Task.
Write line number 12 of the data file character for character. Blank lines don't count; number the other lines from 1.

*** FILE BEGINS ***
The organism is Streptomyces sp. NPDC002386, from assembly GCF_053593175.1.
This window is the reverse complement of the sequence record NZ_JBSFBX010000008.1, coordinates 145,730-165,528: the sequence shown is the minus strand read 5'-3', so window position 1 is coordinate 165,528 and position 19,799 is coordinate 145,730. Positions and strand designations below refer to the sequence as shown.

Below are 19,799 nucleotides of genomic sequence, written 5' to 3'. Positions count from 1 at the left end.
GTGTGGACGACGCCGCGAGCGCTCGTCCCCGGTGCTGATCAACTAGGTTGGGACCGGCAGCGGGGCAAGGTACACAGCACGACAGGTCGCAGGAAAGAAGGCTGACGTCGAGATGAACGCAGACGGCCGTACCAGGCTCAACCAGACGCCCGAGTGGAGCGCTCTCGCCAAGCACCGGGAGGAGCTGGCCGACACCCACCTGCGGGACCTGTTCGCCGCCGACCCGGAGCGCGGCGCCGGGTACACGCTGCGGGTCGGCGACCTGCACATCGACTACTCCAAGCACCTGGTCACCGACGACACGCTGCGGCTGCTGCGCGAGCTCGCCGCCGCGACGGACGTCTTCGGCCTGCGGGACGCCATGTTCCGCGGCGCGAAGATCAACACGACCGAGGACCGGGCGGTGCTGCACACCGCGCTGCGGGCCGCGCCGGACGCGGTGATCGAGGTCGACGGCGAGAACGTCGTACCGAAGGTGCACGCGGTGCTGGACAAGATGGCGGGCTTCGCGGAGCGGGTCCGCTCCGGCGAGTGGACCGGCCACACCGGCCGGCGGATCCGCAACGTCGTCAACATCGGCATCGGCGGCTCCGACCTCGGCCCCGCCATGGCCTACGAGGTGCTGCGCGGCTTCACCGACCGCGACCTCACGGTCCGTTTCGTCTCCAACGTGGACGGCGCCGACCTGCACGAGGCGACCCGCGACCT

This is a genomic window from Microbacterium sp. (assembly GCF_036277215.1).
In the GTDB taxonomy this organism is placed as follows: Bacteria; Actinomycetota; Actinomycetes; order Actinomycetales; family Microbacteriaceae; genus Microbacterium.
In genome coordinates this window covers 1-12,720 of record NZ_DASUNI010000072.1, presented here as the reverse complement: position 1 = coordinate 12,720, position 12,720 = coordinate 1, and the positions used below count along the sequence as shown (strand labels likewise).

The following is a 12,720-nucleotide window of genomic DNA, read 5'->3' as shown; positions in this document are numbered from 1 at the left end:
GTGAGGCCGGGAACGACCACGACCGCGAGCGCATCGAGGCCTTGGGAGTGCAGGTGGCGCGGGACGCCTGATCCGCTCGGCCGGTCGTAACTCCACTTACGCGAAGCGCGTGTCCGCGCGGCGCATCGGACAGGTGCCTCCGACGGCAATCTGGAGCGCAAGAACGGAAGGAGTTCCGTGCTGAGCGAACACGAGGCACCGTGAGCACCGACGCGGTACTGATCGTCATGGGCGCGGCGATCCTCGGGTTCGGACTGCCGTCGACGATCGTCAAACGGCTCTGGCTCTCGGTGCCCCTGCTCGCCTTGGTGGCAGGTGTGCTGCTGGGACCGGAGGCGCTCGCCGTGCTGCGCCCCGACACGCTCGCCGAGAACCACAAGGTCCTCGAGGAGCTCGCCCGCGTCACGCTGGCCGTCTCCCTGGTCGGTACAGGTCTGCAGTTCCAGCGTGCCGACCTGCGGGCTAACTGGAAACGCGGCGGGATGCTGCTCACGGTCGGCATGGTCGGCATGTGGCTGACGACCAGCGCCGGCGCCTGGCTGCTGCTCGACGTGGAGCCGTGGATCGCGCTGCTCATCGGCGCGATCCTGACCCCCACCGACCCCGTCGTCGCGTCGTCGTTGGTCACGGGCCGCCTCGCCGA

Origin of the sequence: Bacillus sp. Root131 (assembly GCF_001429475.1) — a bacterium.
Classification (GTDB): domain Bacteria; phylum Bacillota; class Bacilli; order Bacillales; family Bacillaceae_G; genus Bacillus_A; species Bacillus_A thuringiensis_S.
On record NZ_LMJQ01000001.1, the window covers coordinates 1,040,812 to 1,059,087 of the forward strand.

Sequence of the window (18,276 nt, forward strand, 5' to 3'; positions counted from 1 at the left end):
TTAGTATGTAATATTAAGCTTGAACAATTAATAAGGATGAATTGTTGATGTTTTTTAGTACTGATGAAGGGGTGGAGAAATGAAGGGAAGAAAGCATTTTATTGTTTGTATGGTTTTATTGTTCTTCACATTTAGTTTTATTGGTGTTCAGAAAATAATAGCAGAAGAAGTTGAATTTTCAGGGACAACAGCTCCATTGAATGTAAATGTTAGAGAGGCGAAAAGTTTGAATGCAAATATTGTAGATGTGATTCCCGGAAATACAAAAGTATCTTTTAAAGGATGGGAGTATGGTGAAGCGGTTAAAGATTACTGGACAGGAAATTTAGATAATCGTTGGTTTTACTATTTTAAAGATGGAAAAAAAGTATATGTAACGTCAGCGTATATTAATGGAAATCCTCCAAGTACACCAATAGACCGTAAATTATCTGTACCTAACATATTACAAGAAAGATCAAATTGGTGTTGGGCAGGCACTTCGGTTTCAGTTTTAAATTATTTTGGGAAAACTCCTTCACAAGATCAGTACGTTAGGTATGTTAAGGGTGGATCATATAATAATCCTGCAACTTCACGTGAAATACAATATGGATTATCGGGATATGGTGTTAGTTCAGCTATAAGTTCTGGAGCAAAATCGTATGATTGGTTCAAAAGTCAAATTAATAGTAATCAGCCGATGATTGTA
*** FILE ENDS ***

On record NZ_LMJQ01000001.1, the window covers coordinates 1,040,812 to 1,059,087 of the forward strand.